- Modifying the document type or URL
- Removing documents
- Transforming HTML or JSON documents
- Implementing document conversion for binary documents
- Processing/analysis of documents where structure is not relevant
Document filters make up the main filter chain within Funnelback.
Funnelback ships with the following built-in filters:
|CSVToXML||Converts records in a CSV, TSV, SQL or Excel document to multiple XML documents.|
|DocumentFixerFilterProvider||Analyses the document title and attempts to replace it if the title is not considered a good title. HTML documents only.|
|ExternalFilterProvider||Uses external programs to convert documents.|
|ForceCSVMime||Sets the MIME type of all documents to |
|ForceJSONMime||Sets the MIME type of all documents to |
|ForceXMLMime||Sets the MIME type of all documents to |
|InjectNoIndexFilterProvider||Automatically inserts noindex tags based on CSS selectors.|
|JSONToXML||Converts JSON documents to XML.|
|JSoupProcessingFilterProvider||Converts HTML documents to and from a JSoup object and runs an extra chain of JSoup filters.|
|MetadataNormaliser||Used to normalise and replace metadata fields.|
|TikaFilterProvider||Convert binary files of specific file formats (Microsoft Office files, PDF files, etc.) to HTML using Apache Tika.|
|TextDetectionFilterProvider||Used for detecting whether a URL contains textual content. Used by the Content Auditor.|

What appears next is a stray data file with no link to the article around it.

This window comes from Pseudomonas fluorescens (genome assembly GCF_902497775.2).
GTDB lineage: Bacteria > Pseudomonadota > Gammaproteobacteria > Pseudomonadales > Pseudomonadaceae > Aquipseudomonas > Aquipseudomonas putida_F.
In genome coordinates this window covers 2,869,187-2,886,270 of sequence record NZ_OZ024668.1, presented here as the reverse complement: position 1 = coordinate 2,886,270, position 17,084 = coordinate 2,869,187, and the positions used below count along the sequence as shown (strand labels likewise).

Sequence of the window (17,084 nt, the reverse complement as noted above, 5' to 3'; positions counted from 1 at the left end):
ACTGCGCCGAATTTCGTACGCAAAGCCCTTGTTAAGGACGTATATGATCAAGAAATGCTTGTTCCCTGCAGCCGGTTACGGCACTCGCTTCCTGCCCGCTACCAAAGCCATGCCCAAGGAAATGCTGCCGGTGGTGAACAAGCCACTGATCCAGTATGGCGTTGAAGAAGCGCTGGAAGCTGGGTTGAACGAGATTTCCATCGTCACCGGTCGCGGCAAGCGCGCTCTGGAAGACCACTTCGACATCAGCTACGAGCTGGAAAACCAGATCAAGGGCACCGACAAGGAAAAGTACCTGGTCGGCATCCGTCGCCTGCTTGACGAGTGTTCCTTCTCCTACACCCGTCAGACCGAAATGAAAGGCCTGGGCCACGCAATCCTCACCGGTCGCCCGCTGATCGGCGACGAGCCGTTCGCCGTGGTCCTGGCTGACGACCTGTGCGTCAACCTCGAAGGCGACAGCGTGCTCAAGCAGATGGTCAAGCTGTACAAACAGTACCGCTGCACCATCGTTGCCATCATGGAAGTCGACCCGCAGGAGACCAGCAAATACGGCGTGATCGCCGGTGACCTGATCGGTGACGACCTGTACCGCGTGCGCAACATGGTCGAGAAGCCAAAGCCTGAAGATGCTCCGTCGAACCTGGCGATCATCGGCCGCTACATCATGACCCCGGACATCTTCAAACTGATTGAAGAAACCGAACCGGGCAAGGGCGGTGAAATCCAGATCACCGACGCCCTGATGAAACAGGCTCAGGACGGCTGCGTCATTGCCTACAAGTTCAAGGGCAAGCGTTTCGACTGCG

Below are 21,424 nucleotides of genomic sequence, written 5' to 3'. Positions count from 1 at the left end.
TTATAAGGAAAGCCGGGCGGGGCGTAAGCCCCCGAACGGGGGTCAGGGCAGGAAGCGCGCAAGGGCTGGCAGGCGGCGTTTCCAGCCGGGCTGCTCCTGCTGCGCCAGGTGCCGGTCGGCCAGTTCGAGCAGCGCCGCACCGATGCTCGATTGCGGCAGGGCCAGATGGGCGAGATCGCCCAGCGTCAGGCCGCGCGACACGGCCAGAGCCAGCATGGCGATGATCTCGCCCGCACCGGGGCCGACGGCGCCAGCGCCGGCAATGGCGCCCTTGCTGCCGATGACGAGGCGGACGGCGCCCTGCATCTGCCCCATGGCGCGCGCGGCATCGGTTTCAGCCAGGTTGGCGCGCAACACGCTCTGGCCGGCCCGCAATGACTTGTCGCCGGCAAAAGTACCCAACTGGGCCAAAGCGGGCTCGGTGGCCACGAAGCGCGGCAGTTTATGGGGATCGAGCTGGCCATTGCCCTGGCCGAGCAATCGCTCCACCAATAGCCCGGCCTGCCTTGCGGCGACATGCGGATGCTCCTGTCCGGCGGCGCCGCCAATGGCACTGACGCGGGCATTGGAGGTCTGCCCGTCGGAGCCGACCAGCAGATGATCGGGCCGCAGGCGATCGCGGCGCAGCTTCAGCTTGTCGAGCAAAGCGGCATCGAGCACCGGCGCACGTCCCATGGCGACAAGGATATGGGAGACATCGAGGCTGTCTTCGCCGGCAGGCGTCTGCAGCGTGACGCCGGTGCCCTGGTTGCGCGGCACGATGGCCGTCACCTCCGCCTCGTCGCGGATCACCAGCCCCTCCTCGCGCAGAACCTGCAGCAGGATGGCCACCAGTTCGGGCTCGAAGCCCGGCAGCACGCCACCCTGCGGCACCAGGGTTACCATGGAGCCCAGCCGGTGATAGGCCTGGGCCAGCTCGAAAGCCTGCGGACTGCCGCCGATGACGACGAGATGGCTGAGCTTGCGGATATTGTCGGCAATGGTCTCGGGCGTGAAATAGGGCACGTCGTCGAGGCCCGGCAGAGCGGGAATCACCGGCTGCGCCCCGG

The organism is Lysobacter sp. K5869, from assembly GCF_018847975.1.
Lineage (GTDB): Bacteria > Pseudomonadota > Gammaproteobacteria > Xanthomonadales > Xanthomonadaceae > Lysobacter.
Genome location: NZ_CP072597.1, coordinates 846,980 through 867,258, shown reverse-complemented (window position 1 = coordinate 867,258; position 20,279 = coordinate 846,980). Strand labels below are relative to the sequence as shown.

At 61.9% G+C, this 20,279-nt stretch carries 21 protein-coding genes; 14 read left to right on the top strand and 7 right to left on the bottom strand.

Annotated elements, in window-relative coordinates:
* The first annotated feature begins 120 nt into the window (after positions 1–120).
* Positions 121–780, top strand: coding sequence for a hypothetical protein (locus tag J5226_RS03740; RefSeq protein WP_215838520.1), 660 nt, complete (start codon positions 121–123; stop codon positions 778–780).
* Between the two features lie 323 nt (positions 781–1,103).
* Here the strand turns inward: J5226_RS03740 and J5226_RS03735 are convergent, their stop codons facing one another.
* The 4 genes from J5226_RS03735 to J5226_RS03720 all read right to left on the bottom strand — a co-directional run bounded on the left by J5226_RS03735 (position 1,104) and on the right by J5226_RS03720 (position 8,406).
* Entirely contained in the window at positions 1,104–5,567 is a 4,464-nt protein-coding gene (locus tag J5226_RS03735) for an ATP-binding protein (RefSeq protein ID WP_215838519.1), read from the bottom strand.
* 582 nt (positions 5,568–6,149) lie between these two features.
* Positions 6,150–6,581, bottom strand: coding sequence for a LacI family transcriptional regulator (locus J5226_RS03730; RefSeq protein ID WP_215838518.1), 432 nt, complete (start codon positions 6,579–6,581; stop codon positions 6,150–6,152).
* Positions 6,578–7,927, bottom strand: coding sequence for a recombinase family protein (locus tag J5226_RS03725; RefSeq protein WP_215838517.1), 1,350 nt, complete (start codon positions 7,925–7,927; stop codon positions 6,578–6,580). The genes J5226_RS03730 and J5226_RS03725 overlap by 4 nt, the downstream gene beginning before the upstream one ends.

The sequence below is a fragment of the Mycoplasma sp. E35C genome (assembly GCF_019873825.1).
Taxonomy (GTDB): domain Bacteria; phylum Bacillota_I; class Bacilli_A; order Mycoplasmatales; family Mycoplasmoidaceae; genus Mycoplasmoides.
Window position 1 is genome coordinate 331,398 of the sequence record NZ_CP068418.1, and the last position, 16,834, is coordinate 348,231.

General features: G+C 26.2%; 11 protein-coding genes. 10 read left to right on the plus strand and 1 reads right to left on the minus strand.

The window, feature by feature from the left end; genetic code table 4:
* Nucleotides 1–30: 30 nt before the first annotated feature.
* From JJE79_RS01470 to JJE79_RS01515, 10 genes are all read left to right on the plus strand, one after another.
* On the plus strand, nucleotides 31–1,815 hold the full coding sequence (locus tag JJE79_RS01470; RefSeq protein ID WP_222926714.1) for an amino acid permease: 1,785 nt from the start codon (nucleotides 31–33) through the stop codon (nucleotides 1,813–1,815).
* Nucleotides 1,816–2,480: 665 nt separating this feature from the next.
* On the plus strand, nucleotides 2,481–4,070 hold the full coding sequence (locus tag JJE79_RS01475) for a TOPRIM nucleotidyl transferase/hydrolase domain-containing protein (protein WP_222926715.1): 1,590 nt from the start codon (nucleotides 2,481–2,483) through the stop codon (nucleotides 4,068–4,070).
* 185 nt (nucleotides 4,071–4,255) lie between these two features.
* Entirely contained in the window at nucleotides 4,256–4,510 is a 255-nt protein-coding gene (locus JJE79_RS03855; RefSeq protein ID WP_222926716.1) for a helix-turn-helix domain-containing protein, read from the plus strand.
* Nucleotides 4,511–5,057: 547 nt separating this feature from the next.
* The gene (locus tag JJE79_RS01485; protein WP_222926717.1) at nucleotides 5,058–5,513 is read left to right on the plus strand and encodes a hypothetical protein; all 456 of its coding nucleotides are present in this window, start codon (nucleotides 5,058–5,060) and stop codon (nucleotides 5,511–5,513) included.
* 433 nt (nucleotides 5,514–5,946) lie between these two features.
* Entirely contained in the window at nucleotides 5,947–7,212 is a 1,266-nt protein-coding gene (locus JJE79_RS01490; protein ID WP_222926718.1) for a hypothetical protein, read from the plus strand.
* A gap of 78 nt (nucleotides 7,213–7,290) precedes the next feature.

|WorkflowFilter||Used for generic filtering workflows (e.g. inserting metadata based on URL patterns, performing string replacements, etc.)|
|CombinerFilterProvider||Combine content with extra metadata files (|
Custom filters can also be written in Groovy that operate on the document content. However, for html documents most custom filtering needs are best served by writing a JSoup filter. Custom filters are appropriate when filtering is required on non-html documents, or to process the document as a whole piece of unstructured content.
See: writing filters
HTML documents - JSoup filtering
JSoup filtering allows for a series of sub-filters to be written that can perform targeted modification of the HTML document structure and content.
The main JSoup filter, which is included in the filter chain takes the HTML document and converts it into a Jsoup (or structured DOM) object that the JSoup filters can then work with using DOM traversal and CSS style selectors, which select on things such as element name, class, ID.
A series of JSoup filters can then be chained together to perform a series of operations on the structured object - this includes modifying content, injecting/deleting elements and restructuring the HTML.
The structured object is serialised at the end of the JSoup filter chain returning the text of the whole data structure to the next filter in the main filter chain.
Shared groovy filters
Groovy filters that are designed to be shared amongst collections can be installed into
$SEARCH_HOME/lib/java/groovy with a sub-folder structure that mirrors that of the collection's
See: naming filters
Filtering performance tips
- For HTML document filtering use Jsoup filters where possible as this Jsoup objects are only created once at the start of the Jsoup filter chain.
- Avoid using external filters as a new server process is started for every document that is filtered using an external filter.